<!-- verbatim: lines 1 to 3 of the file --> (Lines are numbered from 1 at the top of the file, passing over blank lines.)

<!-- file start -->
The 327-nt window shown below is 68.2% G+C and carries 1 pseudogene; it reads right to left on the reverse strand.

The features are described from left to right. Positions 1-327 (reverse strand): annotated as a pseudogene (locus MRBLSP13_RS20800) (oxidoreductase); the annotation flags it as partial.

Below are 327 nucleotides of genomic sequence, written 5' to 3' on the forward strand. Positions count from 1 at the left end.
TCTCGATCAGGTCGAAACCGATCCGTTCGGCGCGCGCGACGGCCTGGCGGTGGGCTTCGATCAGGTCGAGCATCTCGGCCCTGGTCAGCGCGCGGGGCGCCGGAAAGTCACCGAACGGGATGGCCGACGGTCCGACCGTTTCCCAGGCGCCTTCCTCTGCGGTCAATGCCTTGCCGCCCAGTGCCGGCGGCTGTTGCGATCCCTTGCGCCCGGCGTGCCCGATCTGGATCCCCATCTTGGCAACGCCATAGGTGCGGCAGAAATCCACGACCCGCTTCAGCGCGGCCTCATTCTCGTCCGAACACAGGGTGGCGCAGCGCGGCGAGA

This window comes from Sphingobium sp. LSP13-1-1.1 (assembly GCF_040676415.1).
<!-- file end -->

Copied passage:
The 327-nt window shown below is 68.2% G+C and carries 1 pseudogene; it reads right to left on the reverse strand.

The features are described from left to right. Positions 1-327 (reverse strand): annotated as a pseudogene (locus MRBLSP13_RS20800) (oxidoreductase); the annotation flags it as partial.

Below are 327 nucleotides of genomic sequence, written 5' to 3' on the forward strand. Positions count from 1 at the left end.